In parallel to the discussions in the management and economics literature, the environmental literature has alighted on servitization as a route to increase environmental performance (Goedkoop et al. 1999). The core thesis is that it is possible to reduce the adverse environmental impact of products if firms change their business models and customers revise their conceptions of ownership. An oft quoted illustration is the rented washing machine. Customers no longer buy washing machines, but instead they rent them and pay a fixed fee per washing cycle. The revised business model means that it is in the customers’ interest to minimise the number of washes they undertake—they pay less as a consequence. It is also in the provider’s interest to maximise the product lifecycle. Once the machine is installed the provider does not want to have to undertake any maintenance. This revised business model changes the incentives for both the customer and provider—encouraging both parties to pursue courses of action that minimise the environmental impact of the product (Mont and Plepys 2003; Mont 2004).
At a more abstract and theoretical level each of these rationales for servitization—strategic, economic and environmental—can be linked back to the basics of competitive strategy, in general, and the Porter’s five forces in particular (Porter 1980). Servitization is seen by many as one of the best ways of manufacturing firms in developed economies addressing the five forces that influence an industry’s dynamics and its inherent profitability (Porter and Ketels 2003). It is for these reasons that authors have been exhorting manufacturing firms to “go downstream” and “capture the value of supplementary services” (Anderson and Narus 1995; Wise and Baumgartner 1999).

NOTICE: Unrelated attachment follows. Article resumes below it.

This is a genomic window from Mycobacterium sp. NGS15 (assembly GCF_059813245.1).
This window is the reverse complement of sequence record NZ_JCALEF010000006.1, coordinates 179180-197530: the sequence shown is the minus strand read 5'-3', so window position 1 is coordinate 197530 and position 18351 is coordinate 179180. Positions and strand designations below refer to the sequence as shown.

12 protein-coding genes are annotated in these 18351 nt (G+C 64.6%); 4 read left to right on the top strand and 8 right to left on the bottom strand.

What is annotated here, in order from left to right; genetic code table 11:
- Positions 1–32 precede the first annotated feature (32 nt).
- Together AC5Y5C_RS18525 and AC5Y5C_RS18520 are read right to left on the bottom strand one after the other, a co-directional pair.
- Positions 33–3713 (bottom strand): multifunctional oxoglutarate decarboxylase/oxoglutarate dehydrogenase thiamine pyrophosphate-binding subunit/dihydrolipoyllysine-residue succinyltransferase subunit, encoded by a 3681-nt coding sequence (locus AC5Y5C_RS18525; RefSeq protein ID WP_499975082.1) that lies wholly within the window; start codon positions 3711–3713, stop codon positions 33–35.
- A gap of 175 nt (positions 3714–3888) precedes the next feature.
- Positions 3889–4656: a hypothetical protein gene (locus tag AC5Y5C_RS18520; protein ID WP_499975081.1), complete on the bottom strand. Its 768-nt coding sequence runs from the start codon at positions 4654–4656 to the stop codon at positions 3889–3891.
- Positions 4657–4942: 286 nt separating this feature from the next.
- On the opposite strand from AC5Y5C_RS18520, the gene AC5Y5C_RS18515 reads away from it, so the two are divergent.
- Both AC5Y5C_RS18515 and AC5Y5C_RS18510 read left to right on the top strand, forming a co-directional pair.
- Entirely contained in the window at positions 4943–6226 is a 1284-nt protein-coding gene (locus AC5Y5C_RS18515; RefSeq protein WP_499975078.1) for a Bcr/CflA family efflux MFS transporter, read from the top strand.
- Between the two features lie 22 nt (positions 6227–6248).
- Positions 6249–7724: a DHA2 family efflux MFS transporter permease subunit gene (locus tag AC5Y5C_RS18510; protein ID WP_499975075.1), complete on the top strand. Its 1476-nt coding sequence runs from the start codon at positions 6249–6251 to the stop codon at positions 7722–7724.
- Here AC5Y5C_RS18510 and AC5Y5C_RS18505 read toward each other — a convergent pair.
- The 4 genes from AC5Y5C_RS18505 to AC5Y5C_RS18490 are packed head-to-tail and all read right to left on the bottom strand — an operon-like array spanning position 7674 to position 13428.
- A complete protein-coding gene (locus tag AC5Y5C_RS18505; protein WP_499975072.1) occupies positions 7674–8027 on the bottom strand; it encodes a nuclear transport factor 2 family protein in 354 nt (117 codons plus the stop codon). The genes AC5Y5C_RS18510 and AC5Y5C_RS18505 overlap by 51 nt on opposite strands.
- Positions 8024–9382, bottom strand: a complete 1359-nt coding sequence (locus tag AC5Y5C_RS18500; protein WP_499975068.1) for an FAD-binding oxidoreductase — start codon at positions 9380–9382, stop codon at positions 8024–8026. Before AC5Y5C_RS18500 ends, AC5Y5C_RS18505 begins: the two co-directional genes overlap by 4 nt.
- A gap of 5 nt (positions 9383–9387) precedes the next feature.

New business models for manufacturers, where the operational capability delivered is underpinned by data collection and information processing capabilities, as well as changed notions of ownership and asset management, have massive implications for many of the traditional operations management frameworks and philosophies. Where, in the strategy frameworks, for example, do we take account of risk and asset ownership? To what extent have members of the management community paid attention to questions of business model and incentive design and the implications of these for customer behaviour?
“With the real-time data we receive via satellites, we can identify an ‘event’ and our engineers can make remote diagnoses. Under normal circumstances, after an engine gets hit by lightning you would have to land the plane, call in an engineer, do a visual inspection, and make a decision about how much damage might have been done and whether the plane has to be delayed in order to do a repair. But remember, these airlines do not have much turnaround time. If this plane is delayed, you throw off the crews, you drop out of your position to fly back home. It gets very costly. We can monitor and analyse engine performance automatically in real time, with our engineers making decisions about exactly what is needed by the time the plane has landed. And if we can determine by all the information we have about the engine that no intervention or even inspection is needed, the airplane can return on schedule, and that saves our customers time and money”—quoted in Friedman, pp 199–200 (Friedman 2005).